DRINKING YOUR OWN TOXIC COCKTAIL

January 28, 2013 § Leave a comment

When you pursue litigation that you know is not meritorious, and you learn in discovery that you have no possible hope of prevailing, and you file an improper motion for recusal with false allegations against the court, you have concocted a toxic cocktail that, when consumed, will burn a deep hole in your pocketbook by way of sanctions. Need proof?

Consider the case of Sullivan and Stubbs v. Maddox, decided by the COA on January 22, 2013.

Sullivan, represented by his attorney, Stubbs (both collectively referred to as “Sullivan” in the COA opinion), filed suit in 2005 to confirm and quiet title to some property, based on a claim of adverse possession. His suit was prompted by the Maddoxes’ claim to the same property. When he initiated the suit, he obtained an injunction to keep the Maddoxes off of the property.

The suit apparently languished for years.

In April, 2011, the Maddoxes filed a motion for summary judgment taking the position that title to the property was vested in the United States, and that neither Sullivan nor Maddox had any claim to it by adverse possession because federal law prohibits adverse possession against the federal government.

Five days later Sullivan filed a motion asking the chancellor to recuse himself. The Maddoxes responded that the motion was untimely filed and was fatally defective for failure to include an affidavit setting forth the factual basis, both as set out in UCCR 1.11.

On May 3, 2011, the parties appeared before the court for a hearing on both motions, and the recusal motion was taken up first. Sullivan took the position that the chancellor should recuse because one of the Maddoxes’ attorneys had represented the judge’s court administrator’s husband in a criminal matter. The judge acknowledged the fact, as well as that Stubbs had represented the court administrator in a divorce action. He rejected both bases as causes to recuse, because neither would cause a reasonable person, knowing the pertinent facts, to doubt the court’s impartiality. The judge also found that the recusal motion failed to comply with UCCR 1.11 for the reasons assigned by the Maddoxes. 

In the course of presenting the motion, Stubbs attempted to make a proffer alleging an unreported campaign contribution to the chancellor. The charge had not been included in the motion to recuse, and there was no affidavit to support it.

The court went on to hear the motion for summary judgment. In his ruling, the judge granted summary judgment in favor of the Maddoxes. He stated in his opinion that Stubbs had disclosed to the court that he had warned Sullivan before he filed the suit that it was a weak case, that there was no government survey or patent out of the US to support his claim, and that there was no color of title. The judge also found that the unsubstantiated accusation against him was made as a threat by counsel, and he set a hearing date for possible sanctions.

The Maddoxes filed a motion for sanctions under MRCP 11 and the Litigation Accountability Act. Based on all of the proceedings to that point, as well as the record made on the motion, the chancellor assessed sanctions against Sullivan and Stubbs jointly, in the amount of $42,922.91. As the COA opinion, by Judge Carlton, stated at ¶11:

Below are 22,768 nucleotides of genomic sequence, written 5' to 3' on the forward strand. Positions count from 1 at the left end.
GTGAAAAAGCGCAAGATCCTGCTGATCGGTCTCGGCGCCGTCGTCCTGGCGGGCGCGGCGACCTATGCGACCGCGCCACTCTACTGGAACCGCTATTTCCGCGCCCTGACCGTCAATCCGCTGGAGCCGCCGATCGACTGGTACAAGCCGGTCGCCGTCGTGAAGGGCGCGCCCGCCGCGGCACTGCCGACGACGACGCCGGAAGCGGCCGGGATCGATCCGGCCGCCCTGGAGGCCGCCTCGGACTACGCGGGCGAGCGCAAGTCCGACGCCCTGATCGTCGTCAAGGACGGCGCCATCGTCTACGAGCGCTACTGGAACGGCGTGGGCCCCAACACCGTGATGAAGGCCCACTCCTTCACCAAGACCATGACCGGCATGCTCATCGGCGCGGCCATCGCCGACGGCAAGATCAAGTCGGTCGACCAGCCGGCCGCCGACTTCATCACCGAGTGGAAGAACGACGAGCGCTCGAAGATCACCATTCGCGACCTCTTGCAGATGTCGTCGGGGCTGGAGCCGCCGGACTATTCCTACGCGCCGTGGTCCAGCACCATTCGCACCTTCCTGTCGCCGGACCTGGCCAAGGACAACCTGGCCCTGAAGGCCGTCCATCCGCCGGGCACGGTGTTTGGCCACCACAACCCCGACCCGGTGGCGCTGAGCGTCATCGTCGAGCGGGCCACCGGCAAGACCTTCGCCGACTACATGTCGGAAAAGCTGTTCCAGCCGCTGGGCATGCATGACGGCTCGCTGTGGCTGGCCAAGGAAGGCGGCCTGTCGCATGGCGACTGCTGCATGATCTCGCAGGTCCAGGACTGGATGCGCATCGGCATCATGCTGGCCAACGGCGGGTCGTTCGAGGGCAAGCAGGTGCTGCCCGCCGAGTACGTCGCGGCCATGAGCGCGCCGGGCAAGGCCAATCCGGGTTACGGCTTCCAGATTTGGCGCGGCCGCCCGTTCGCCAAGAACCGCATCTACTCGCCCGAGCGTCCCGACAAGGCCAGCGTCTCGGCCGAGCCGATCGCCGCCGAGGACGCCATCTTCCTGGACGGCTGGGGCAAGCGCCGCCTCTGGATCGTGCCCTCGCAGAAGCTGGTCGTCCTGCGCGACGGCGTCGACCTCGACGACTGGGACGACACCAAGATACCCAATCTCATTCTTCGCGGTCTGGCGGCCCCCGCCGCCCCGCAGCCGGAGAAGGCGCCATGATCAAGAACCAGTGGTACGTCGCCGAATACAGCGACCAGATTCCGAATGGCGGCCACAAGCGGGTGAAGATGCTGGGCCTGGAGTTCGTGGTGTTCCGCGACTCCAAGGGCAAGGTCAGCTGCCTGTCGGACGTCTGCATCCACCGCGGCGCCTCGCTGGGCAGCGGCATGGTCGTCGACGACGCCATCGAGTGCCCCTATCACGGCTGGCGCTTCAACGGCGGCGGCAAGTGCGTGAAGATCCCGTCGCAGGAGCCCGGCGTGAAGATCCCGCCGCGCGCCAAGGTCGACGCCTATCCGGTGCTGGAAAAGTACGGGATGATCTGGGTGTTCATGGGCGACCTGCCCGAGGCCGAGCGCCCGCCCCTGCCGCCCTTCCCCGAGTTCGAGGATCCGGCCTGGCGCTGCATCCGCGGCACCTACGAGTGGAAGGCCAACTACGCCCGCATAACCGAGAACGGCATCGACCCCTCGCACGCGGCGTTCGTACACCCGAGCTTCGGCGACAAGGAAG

In sanctioning Sullivan and Stubbs, the chancellor specifically found that the following actions demonstrated frivolous pleadings had been filed and frivolous arguments had been made for the purposes of harassment and delay, without substantial justification, and with disrespect for the integrity of the court: (1) Stubbs’s admission that before commencement of the action he had advised Sullivan of the weakness of his claim to confirm and quiet title; (2) Sullivan and Stubbs’s failure to abandon the claim after their expert witness testified in his deposition that the United States had issued no patent for the subject property; (3) Sullivan and Stubbs’s failure to make any effort to determine the validity of the claim before raising it; and (4) the filing of an improper motion for recusal and false allegations against the court. The chancellor held that these various actions constituted a willful violation of Rule 11 and the Litigation Accountability Act, as well as Rule 8.2(a) of the Rules of Professional Conduct (prohibiting a lawyer from making a statement that he knows to be false or making a statement with reckless disregard as to its truth or falsity concerning the qualifications or integrity of a judge).

The COA affirmed the chancellor on all points.

The serious lesson to take from this case is that Rule 11 and the Litigation Accountability Act have bite. So do the Rules of Professional Conduct. MRCP 11 specifically states that an attorney’s signature on a pleading (and that includes not only initial complaints, but also all motions) “” … constitutes a certificate that … to the best of the attorney’s knowledge, information and belief there is good ground to support it, and it is not interposed for delay,” and goes on to provide for sanctions for its enforcement.

When in the course of a hearing you recklessly throw out unsubstantiated charges against the court, you are giving the judge no alterntive but to sanction you. To do otherwise the chancellor would be derelict in her duty to preserve the dignity and respect of the court, as provided in UCCR 1.01.

When you learn in the course of a lawsuit that it is not meritorious, and that there is no hope of prevailing, counsel your client to dismiss it. If your client will not cooperate, file a motion to withdraw, and do not put it off, because the judge can deny your motion if it would delay the trial, and you would then be at risk for sharing your client’s sanctions, if the court assesses them.

Don’t put yourself in a position where you have to drink that toxic cocktail that you yourself concocted.

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